LINGUIST List 20.719
Fri Mar 06 2009
All: Obituary: S.-Y. Kuroda
Editor for this issue: Catherine Adams
Obituary: S.-Y. Kuroda
Message 1: Obituary: S.-Y. Kuroda
From: Grant Goodall <goodallling.ucsd.edu>
Subject: Obituary: S.-Y. Kuroda
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Sige-Yuki Kuroda, Professor Emeritus and Research Professor of Linguisticsat UCSD, died in La Jolla, California, on February 25, 2009, after a longillness. Known almost universally as Yuki, Kuroda was the father of modernJapanese linguistics. His 1965 MIT dissertation, Generative Studies in theJapanese Language, written under the direction of Noam Chomsky, providedthe seeds of theoretical studies of Japanese that continue to have animpact today. His work showed that not only could Japanese be fruitfullyanalyzed using the theory of generative grammar, but that it could play animportant role in extending and expanding that theory.
Kuroda’s work on Japanese was motivated not by a parochial impulse to studyhis native language, but rather by a desire to use Japanese to illuminatethe universality of human language. His work thus had an impact far beyondthe realm of Japanese linguistics. As the Belgian linguist Nicolas Ruwetput it in his introduction to the French translation of Kuroda’s book The(W)hole of the Doughnut, “in studying Japanese, Kuroda is really focusingon all of us.”
Kuroda’s linguistic work covered an exceptionally wide range, fromphonology, syntax, and semantics, through pragmatics, stylistics, andpoetics, to philosophy of language and mathematical linguistics. Justbefore his death, he was working simultaneously on Russian phonology andprosodic issues in the translation of Shakespeare’s sonnets into Japanese,and was revisiting some of his earliest work on mathematics.
Kuroda was born in 1934 into a prominent academic family. His grandfather,Teiji Takagi, had studied with the German mathematician David Hilbert, wasa professor at Tokyo University and a member of the Japanese Academy. Hisfather, Sigekatu Kuroda, was also a mathematician, as are two of hisbrothers.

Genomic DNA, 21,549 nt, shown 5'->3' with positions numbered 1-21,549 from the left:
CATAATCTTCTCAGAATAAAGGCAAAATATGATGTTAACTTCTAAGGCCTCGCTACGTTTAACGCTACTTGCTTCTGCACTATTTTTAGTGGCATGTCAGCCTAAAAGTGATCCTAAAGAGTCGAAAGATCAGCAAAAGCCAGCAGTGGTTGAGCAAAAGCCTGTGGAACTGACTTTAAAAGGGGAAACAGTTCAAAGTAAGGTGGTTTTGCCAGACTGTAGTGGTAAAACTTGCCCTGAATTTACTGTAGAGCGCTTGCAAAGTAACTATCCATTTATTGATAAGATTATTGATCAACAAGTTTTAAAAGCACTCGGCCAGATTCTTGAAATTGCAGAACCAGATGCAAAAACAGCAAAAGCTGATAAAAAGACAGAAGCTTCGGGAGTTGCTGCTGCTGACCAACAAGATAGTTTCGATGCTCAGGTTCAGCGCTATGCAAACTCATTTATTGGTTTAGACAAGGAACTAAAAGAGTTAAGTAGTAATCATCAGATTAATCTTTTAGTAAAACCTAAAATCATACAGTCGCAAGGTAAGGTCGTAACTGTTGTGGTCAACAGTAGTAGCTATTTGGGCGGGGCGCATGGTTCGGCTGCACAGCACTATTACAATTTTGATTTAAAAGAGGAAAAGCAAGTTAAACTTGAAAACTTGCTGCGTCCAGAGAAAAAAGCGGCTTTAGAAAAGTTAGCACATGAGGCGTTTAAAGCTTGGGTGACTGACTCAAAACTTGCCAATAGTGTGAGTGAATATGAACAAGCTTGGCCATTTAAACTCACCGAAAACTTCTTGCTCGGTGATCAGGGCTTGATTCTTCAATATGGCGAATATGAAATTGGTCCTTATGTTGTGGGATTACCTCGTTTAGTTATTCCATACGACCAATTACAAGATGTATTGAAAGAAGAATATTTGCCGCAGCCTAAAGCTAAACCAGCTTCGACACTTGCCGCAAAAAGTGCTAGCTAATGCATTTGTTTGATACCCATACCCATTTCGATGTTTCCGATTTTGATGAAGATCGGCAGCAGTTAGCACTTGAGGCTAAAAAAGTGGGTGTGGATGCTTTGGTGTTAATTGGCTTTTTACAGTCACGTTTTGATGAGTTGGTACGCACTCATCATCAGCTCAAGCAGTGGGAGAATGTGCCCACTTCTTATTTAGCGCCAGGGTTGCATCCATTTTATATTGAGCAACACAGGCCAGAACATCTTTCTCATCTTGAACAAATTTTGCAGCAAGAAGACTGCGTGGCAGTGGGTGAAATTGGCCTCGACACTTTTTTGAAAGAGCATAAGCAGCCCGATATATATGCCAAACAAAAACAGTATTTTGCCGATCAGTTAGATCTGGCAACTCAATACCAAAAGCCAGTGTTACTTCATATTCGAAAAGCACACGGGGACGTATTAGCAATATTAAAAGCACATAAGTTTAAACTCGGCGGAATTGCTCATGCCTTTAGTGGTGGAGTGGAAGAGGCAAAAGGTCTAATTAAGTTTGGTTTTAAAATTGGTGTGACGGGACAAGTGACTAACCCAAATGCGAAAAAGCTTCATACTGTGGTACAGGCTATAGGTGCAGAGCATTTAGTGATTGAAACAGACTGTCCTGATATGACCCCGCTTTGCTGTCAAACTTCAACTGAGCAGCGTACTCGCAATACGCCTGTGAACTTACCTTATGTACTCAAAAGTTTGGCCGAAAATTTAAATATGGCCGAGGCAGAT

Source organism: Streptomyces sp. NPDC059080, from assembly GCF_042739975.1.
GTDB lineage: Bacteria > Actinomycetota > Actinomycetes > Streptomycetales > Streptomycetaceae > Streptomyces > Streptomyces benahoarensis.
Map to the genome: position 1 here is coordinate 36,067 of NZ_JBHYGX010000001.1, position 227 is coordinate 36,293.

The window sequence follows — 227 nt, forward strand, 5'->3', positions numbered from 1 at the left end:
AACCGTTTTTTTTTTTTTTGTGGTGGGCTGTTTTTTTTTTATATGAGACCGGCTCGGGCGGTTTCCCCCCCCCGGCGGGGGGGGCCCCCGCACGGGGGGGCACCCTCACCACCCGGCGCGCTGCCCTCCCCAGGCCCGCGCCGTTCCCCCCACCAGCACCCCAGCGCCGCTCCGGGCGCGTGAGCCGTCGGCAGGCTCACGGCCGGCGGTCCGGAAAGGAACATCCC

Sige-Yuki Kuroda received bachelor’s degrees in mathematics and linguisticsfrom the University of Tokyo, and a master’s degree in mathematics fromNagoya University. He then entered the linguistics department at MIT in1962 and was a member of the first graduating class, receiving hislinguistics Ph.D. in 1965. He was one of the first members of thelinguistics faculty at the University of California, San Diego (UCSD),teaching from 1966 until his retirement in 1994. He then accepted aposition as Professor of Linguistics at Tohoku University in Sendai, Japanin 1995 and retired from there in 1998. In addition, he held visitingpositions at universities in Japan, France, Spain, and the Netherlands; hewas a fellow at the Center for Advanced Studies in the Behavioral Sciencesin Palo Alto and the International Institute of Advanced Studies in Kyoto.He was also honored as a Guggenheim Fellow and as a Fellow of the AmericanAcademy of Arts and Sciences.
Kuroda is survived by his wife, Susan Fischer, and by three brothers andother family members in Japan. He also leaves hundreds of friends,colleagues, and former students who admired him for his deep intellect andloved him for his gentle kindness. Those wishing to honor his memory maymake a contribution to the Japanese American National Museum in LosAngeles, the Asian Art Museum in San Francisco, or to any progressive causeof the donor’s choice.
A page paying tribute to Yuki Kuroda has been set up athttp://ling.ucsd.edu/kuroda/